Business & Practice

Kerrie Campbell Launches Firm, Says Chadbourne Caused Transition Issues

Aug. 2, 2017, 7:04 PM

Kerrie Campbell, a former Chadbourne & Parke partner suing the firm for gender discrimination, has launched her own practice in Washington, D.C.

KCampbell Law, which has been operating for a month, provides legal services in the areas of defamation, reputation, regulation, commercial speech and unfair trade practices, according to Campbell.

Campbell made waves last summer when she sued Chadbourne (now Norton Rose Fulbright) for gender discrimination, alleging the firm’s “all-male dictatorship” systematically paid her and other women less than their male counterparts. Two other former Chadbourne partners have since joined as plaintiffs, and Norton Rose was added to the suit in late July following a June merger with Chadbourne.

“It was a big step,”Campbell said Tuesday of her decision to start the new firm.

“It was a very big, weighty decision, and I knew that along with the legal gender discrimination battle that I’m very committed to, that it would be a challenge to start a women-owned firm.”

The news was first reported last week by The American Lawyer, which found Campbell’s new listing in the Washington, D.C. bar records.

She said some of her biggest challenges have come from Chadbourne, which publicly voted her out of the partnership in April.

“After publicly expelling me from the firm, Chadbourne has still maintained and exercised control over me in a way that has made things difficult for me economically and professionally,” said Campbell. “The whereabouts of my capital is a complete mystery and no one’s talking except to say it’s basically none of my business, which is a little bit unpleasant.”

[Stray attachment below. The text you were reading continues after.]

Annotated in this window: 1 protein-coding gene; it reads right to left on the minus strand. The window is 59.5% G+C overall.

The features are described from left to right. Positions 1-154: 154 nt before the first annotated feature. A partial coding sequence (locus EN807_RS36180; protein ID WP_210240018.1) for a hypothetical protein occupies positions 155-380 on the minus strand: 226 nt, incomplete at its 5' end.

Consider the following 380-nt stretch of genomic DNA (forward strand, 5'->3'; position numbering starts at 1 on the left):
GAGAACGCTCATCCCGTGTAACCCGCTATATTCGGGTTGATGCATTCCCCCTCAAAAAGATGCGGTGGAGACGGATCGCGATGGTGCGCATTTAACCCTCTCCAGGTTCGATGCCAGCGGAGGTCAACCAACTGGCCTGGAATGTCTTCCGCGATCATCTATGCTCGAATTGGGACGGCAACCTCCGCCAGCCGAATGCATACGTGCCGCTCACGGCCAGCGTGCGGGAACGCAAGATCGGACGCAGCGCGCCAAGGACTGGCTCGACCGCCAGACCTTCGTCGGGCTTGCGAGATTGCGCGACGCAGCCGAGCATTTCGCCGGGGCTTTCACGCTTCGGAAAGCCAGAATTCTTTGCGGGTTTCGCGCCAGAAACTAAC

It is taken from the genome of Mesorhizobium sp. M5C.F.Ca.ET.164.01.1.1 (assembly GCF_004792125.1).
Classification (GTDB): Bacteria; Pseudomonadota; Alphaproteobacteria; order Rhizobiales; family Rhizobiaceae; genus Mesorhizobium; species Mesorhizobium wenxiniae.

Campbell said Chadbourne has also resisted efforts to transfer her client files to her new firm.

A spokesperson for the firm said Chadbourne has sent 81 boxes of files to Campbell as well as a complete set of electronic files, “the totality of records that clients have authorized be forwarded to her.”

“As concerns her return of capital, Chadbourne advised Ms. Campbell’s attorney some time ago that it is conforming to the policy and practice that it follows with any and all partners that leave the firm, in terms of a timely accounting for and returning of their capital,” the spokesperson said.

Despite these setbacks, Campbell said she has been “very busy” with client work.She declined to name any of her clients, but said much of her current work has been in the area of manufacturing and consumer products. Past clients have included Deepak Chopra, G. Gordon Liddy, Lieutenant Colonel Martha McSally and the Cato Institute, according to a press statement announcing the launch of the firm.

Campbell said she is currently developing a marketing plan and said she plans to hire another attorney as soon as possible.

She also plans to encourage her clients and other companies to hire and engage more women-owned and minority-owned firms as a way to challenge “Big Law business as usual.”

“Unless it starts to affect the bottom line, I don’t think things will change in Big Law, in terms of gender and minority inequality,” she said.

Before joining Chadbourne in 2014, Campbell was a partner at Manatt Phelps & Phillips and at Collier, Shannon & Scott. She began her career in 1987 as a litigation associate at Sedgwick.

Write to the reporter at srussellkraft@gmail.com.

Write to the editors at csullivan@bloomberglaw.com, and gabefriedman@outlook.com.

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